Auto Sales Drive India Lube Demand


MUMBAI, India – India will become the worlds second largest commercial vehicle market by 2015, and combined passenger car and commercial vehicle production is expected to grow more than 11 percent per year through 2021. Thats great news for Indias lube suppliers.

Overall, Indias automotive lubricant market will grow at 3.5 percent to 4.5 percent per year in the next five years, R.N. Ghosal, managing director of Tide Water Oil Co. (India) Ltd. and director of Veedol International Ltd., told the ICIS Indian Base Oils & Lubricants Conference here on April 24. Growth in the commercial automotive lubricant segment will be even higher, reaching 11 to 14 percent per year.

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Ghosal, based in Kolkata, gave the conference an overview of trends in Indias automotive sector. India has a growing economy with large domestic demand, he said, however, inflation is a matter of concern. The country enjoyed GDP growth of about 6.9 percent in 2011-2012, and expects GDP growth of 5.4 percent in 2012-2013.

India saw a big surge in vehicle sales in recent years; nearly 18 million vehicles were sold in 2011-2012, of which about half were produced by Indian manufacturers. From 2012 to 2021, Ghosal predicted that passenger car vehicle production in India will climb about 13 percent per year; commercial vehicle production will go up by 11 percent per year; construction equipment production will rise nearly 15 percent per year; and farm tractor output will increase 6 percent per year.

Lubricant demand in India today is about 2 million kiloliters, according to Kline & Co., Ghosal noted. This breaks down to 38 percent commercial automotive lubes, 10 percent consumer automotive lubes, 28 percent industrial lubes, and 25 percent process oils.

In India, as elsewhere, engine oil quality is rising. Automakers want longer life, fuel economy and extended drains. Governments are concerned about emissions and pollution. End users want cost-effective performance, and lubricant and additive companies have a need for product differentiation.

With about 5 million commercial vehicles on the road, said Ghosal, India was the worlds fourth largest commercial vehicle market in 2012, behind China, Europe and North America. But by 2015, India will overtake North America and Europe, becoming the second largest market. Tata is the dominant manufacturer in this segment, with 65 percent of the light duty commercial vehicle market and 63 percent of the medium and heavy duty market.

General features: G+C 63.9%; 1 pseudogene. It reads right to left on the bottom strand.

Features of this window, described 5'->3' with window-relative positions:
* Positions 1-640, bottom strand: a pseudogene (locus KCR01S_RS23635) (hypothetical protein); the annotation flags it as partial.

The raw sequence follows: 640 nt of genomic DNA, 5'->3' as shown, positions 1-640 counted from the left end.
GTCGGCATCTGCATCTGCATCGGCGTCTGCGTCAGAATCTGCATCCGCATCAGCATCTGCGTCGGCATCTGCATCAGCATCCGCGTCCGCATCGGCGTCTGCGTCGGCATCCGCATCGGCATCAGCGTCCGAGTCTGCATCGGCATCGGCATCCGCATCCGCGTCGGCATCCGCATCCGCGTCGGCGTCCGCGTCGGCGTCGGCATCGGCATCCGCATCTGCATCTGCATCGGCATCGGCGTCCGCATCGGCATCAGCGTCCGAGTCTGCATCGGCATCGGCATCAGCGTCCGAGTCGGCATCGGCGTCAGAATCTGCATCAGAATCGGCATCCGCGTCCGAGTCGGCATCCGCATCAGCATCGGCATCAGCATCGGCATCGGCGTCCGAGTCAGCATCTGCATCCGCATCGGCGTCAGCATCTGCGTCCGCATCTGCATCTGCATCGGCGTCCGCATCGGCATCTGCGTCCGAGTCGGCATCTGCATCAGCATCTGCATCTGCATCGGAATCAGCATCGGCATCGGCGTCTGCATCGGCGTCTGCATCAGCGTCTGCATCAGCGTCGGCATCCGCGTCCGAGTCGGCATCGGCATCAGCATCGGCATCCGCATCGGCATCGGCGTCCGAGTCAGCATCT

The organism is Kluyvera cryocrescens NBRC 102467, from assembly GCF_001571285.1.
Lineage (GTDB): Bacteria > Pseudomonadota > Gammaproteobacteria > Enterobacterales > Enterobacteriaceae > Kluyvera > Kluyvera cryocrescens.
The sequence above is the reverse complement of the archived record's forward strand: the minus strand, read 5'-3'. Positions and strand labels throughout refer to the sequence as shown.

OEM concerns about hardware durability and their desire for extended drains, lower emissions and fuel efficiency are the key market drivers in India for heavy duty engine oils. All new vehicles are beyond CH-4 levels, and monogrades are declining. In the coming decade, growth will be greatest for 10W 40, and for 20W 50 and 15W 40 for compressed natural gas engines, although current volumes for these grades are small.

Turning to Indias 208,000 kl/yr consumer automotive market, Ghosal noted that 57 percent of this demand is for motorcycles, 31 percent for passenger cars, 8 percent is gear oils, 4 percent greases and 1 percent automatic transmission fluids.

Huge growth is projected for the next five years in two- and three-wheeler production, Ghosal said. Production will more than double from the 14 million units produced in 2010-2011 to over 30 million units in 2020-2021.

Nearly 60 percent of Indias passenger car lubricant market is API SF/CC/CD, and Suzuki is the prime driver, Ghosal continued. The diesel car population is increasing rapidly, due to fuel economy concerns.

For two-wheelers, genuine oils dominate and the market is API SG and above; a significant shift has started to 10W 30 oils, with Heromoto Corp. and Honda.

Indias tractor market is dominated by Indian manufacturers, who claim more than 70 percent of the market. The segment is in transition, said Ghosal, moving towards higher horsepower and an increase in wet-brake models sold. CF and CF-4 levels are most popular; 20W 40 dominates, although 15W 40 recommendations from OEMs are gaining ground.

Overall, concluded Ghosal, OEM influence is growing with extended warranties.

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